Oracle’s Promise

Oracle Corporation

Contact: Project Manager

500 Oracle Parkway 5op4

Redwood Shores, CA 94065

Tel: (650) 506-7000


Web: promise/livehtml/index.html

Oracle’s Promise was launched in support of Gen. Colin Powell’s America’s Promise-The Alliance for Youth, a multi-year national campaign created in response to President Clinton’s Summit for America’s Future.

The program, introduced in June 1997 with a $100 million endowment, was chartered to provide network computers to economically-challenged and disenfranchised schools.

Oracle’s Promise completed its first school installation in September 1997 at Walnut Park Elementary School in Los Angeles. Since then, the program has deployed more than 5,000 computers in more than 1,000 classrooms. The program has reached 125,000 students and 1,500 teachers in cities such as Atlanta, Chicago, Dallas, Denver, Los Angeles, Oakland, San Diego, San Francisco, and Washington, D.C., among others.

The program recently celebrated its 100th public school network installation, completing a project at George Washington Carver Elementary School in San Francisco.

To be eligible for the program, schools must demonstrate a need for the donation. This is measured by the percentage of students eligible for federal school lunch programs and/or student to computer ratios.

Since the Promise program does not support wiring costs, schools also must have the required infrastructure to support the network. The infrastructure must include a dedicated internet connection with adequate network capacity, appropriate cabling to classrooms, and sufficient electrical power in classrooms.

Schools accepted into the Promise program typically receive the following:

• 50 network computers, keyboards, mice, and SVGA color monitors

• 10 Hewlett Packard LaserJet printers with external print servers

• 1 Pentium II-based server (350 Mhz), 9G SCSI hard drive, 128M RAM, Intel 10/100 Ethernet card, 8Gb tape backup, CD-ROM drive, SVGA color monitor, surge protector, and keyboard

• 1 Ethernet switch

• 10 Ethernet hubs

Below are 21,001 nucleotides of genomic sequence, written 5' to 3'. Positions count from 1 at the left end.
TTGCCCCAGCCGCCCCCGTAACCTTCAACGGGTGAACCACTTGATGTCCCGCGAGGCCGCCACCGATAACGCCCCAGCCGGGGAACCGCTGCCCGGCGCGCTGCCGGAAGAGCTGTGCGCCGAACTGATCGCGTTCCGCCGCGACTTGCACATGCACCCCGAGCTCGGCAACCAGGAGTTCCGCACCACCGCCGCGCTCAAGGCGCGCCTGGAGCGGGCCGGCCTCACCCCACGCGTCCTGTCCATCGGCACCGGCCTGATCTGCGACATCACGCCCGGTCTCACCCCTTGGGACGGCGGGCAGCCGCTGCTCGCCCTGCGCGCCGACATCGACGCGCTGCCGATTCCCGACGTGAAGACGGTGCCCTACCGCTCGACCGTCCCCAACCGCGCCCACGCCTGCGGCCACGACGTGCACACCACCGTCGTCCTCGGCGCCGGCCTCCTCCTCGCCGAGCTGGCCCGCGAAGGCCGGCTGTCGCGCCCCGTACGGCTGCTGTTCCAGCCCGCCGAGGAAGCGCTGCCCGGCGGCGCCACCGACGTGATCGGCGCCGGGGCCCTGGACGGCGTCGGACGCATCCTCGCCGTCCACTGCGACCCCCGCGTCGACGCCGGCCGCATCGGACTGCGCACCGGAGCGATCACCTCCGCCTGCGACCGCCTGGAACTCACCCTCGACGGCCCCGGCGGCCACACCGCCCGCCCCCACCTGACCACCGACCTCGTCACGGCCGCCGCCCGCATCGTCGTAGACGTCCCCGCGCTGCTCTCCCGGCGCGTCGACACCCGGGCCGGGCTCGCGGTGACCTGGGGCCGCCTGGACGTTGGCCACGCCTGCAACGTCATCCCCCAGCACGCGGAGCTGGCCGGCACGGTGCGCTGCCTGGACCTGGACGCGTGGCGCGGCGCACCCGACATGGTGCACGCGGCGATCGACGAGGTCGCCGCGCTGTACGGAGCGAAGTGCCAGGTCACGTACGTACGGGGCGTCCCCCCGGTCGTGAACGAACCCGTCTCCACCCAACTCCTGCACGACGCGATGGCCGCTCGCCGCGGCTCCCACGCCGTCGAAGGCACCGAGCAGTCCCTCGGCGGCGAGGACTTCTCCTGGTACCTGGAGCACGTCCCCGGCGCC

• All necessary network cables and mouse pads

• 2 network computer administration cards

• 150 network computer user cards

The set-up includes access to Netscape, eMail, Microsoft Word and Excel, multimedia utilities, and Java Virtual Machine. Students will be able to surf the internet, create their own web sites, and even develop their own internet applications.

The network hardware is meant to be distributed across 10 classrooms, with five network computers per classroom being the standard set-up. (Oracle’s Promise does not support computer labs.)

Also included with the donation is a comprehensive teacher training program, hardware installation assistance, and technical support.

Oracle’s Promise funds and coordinates the initial training for two selected teacher leaders, who will in turn train their fellow teachers in the use of the network computers. Course content covers network computer integration, network computer programs, internet searching, creating web pages, using web pages in teaching, server administration, creating lessons for the web, and implementation planning.

All instructors get a teacher training activity booklet and reference guide and are granted access to Oracle’s online training and reference site. A training video also assists teachers in understanding network computer hardware and on the basics of creating a web page.

The Oracle’s Promise application has recently been revised, and the online application is not yet available. However, the application can be downloaded from the Oracle Promise web site in PDF format. You can also get an application by sending an eMail request to or by writing to the company at its corporate headquarters, listed above.

The Oracle’s Promise application is comprised of:

• The Oracle’s Promise Donation Terms: A legal document that will need to be reviewed and signed by your school’s principal or a district official.

• The Application for School Selection: Designed to capture school contact information as well as network and student population specifics.

• The NC Infrastructure Requirements: A reference document detailing the infrastructure needs for the network computers.

• The NC Infrastructure Survey: This document is filled out by your network manager or someone who knows the school’s available network addresses. It will be used to pre-configure your server.

Incomplete applications will be rejected automatically.

There are no deadlines; applications are accepted on an ongoing basis. As for the program’s competitiveness, “If a school is able to meet the application eligibility criteria, they have a very good chance of getting the grant,” said project manager Deborah Choyne.

Oracle has budgeted $100 million over 10 years for the project and there is plenty of money still available, Choyne said.